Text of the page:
GUAM SEEKS EXEMPTION FROM SHIPPING, AIR REGULATIONS
Gov. Calvo wants competition to reduce costs for residents
By Gaynor Dumat-ol Daleno
Pacific Daily News
HAGATNA, Guam – With the goal of trying to keep the cost of consumer goods on Guam more affordable, and for island residents to have more options for air travel, the governor yesterday said he gave his economic advisers a crucial task.
Gov. Eddie Calvo's Council of Economic Advisers must review how to approach the possibility of seeking exemptions from federal laws regulating ocean shipping and air transportation.
The governor mentioned the U.S. cabotage law for air transportation and the Jones Act as it applies to ocean transport. Foreign airlines are forbidden from transporting passengers and cargo between U.S. ports under U.S. cabotage law, unless the Transportation Department gives specific exemption.
Guam sought an exemption from cabotage law in 2006, to expand Guam residents' options for air travel, but certain U.S. airlines and their workers' unions protested the move. Under the Jones Act, all sea shipping between U.S. domestic ports must be handled by U.S.-flagged vessels.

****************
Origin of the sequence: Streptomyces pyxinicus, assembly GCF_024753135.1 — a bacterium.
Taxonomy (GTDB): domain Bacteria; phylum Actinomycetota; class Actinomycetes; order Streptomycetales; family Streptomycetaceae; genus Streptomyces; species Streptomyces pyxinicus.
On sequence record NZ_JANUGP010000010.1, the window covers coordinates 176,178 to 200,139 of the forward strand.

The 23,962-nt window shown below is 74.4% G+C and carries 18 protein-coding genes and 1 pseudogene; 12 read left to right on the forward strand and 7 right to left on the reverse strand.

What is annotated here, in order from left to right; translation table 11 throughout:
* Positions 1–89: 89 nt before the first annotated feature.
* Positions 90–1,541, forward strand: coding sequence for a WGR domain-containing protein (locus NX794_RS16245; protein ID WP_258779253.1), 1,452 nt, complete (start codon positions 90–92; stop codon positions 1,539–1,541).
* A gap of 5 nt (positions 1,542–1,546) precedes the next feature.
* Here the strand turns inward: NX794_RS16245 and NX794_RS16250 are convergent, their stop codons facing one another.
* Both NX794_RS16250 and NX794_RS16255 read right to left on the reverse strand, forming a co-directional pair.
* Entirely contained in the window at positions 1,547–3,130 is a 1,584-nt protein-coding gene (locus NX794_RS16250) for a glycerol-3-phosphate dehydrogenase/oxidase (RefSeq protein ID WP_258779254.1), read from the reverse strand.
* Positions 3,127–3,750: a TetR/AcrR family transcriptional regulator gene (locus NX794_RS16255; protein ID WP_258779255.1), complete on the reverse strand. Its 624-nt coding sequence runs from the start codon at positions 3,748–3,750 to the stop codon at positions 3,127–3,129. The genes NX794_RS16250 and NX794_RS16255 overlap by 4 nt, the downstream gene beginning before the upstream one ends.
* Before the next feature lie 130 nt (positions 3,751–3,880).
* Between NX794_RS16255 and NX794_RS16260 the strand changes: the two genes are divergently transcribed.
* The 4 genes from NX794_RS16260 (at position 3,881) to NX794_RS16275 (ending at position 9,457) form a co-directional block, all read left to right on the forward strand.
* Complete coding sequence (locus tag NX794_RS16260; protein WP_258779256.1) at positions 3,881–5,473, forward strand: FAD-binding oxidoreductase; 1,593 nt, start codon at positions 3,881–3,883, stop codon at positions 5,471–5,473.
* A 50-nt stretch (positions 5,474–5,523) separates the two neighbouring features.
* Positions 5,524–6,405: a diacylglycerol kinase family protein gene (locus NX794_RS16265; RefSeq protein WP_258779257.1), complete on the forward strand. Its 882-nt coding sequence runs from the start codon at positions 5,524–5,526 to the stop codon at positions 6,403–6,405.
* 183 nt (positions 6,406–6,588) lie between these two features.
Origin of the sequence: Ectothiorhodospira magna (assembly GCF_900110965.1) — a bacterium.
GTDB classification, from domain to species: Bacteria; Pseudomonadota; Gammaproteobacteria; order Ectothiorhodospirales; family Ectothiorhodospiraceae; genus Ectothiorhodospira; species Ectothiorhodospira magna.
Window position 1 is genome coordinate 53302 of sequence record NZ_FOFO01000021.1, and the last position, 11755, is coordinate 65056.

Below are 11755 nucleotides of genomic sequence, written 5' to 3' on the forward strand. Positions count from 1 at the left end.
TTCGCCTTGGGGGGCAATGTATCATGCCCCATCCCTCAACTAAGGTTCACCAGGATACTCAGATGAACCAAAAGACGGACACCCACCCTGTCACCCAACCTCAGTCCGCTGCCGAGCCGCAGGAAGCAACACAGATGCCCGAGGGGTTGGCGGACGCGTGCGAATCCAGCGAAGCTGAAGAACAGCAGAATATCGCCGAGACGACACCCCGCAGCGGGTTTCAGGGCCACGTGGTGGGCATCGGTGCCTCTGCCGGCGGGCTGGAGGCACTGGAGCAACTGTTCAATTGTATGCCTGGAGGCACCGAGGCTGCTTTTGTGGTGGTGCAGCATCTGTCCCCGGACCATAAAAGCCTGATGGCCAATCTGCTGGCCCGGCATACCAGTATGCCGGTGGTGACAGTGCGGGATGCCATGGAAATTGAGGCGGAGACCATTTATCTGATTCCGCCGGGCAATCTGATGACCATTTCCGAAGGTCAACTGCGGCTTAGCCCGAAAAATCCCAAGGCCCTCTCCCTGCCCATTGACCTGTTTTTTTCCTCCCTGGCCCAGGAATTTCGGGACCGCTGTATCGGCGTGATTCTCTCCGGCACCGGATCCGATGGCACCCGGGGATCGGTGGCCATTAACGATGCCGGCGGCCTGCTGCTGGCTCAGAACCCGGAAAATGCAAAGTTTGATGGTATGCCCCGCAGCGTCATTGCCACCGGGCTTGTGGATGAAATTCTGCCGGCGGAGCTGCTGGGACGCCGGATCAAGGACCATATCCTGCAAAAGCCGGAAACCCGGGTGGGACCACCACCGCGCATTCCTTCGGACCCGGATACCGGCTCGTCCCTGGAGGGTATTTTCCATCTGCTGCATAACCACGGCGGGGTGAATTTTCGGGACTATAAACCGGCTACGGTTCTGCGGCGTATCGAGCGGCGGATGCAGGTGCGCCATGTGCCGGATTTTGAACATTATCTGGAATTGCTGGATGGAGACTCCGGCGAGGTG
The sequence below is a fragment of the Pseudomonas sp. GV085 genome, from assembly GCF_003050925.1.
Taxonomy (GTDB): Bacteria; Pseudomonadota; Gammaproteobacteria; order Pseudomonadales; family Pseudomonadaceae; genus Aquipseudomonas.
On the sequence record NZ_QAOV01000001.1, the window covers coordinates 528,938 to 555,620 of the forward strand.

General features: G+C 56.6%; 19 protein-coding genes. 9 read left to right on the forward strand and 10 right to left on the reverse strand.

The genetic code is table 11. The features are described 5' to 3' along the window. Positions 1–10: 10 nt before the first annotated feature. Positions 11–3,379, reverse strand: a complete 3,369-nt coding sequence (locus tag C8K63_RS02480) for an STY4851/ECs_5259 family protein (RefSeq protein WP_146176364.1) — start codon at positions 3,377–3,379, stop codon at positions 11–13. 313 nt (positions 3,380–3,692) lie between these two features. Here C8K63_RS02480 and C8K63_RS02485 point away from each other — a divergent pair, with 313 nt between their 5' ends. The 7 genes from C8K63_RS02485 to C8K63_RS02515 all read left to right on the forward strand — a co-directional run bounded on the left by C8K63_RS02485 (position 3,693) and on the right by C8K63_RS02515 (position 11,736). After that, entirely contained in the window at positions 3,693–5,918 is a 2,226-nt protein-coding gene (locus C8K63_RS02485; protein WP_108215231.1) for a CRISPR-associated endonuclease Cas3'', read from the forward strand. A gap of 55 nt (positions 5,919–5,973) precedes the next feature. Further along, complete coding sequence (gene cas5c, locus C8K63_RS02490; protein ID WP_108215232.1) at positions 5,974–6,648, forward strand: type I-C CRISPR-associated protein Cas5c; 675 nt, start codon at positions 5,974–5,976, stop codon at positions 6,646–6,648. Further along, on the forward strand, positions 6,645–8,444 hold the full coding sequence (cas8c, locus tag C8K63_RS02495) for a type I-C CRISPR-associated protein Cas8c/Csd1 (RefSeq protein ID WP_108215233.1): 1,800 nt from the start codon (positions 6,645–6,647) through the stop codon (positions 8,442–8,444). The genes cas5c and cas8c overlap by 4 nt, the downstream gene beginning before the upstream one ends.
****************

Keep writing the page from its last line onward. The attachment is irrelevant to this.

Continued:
Two recent developments prompted the governor to give his economic advisers the task of reviewing what steps, if any, to take. One reason was the merger of Continental Airlines with United Airlines -- creating the largest airline in the world, said the governor.
The second development was Horizon Lines' financial troubles, which led to its pullout from the Guam market, leaving Matson the only U.S.-flagged ocean carrier to serve Guam, Calvo said.
Calvo said he has nothing against United or Matson, in fact they're valued contributors to the island economy. But the bottom line, the governor said, is he wants the cost of living on Guam to improve and residents' options for air travel and shipping goods to broaden.
Allowing more airlines and more ocean carriers access to the Guam market will promote competition that will benefit island residents and Guam businesses, he said. "Because of the two major events that just occurred, because Guam is a U.S. territory thousands of miles from the U.S. West Coast, I believe it is important to look into the issue of cabotage and the Jones Act," Calvo said in an interview.
"The reason I requested my council of economic advisers to look into this is because of recent events on Guam, how impactful those events are to the quality of life of our residents and our economy," the governor said.
The council includes Henry Taitano, the governor's special assistant on social and economic affairs. Banker Phil Flores, economist Joseph Bradley and Alfred Lam are part of the council also, according to the Governor's Office.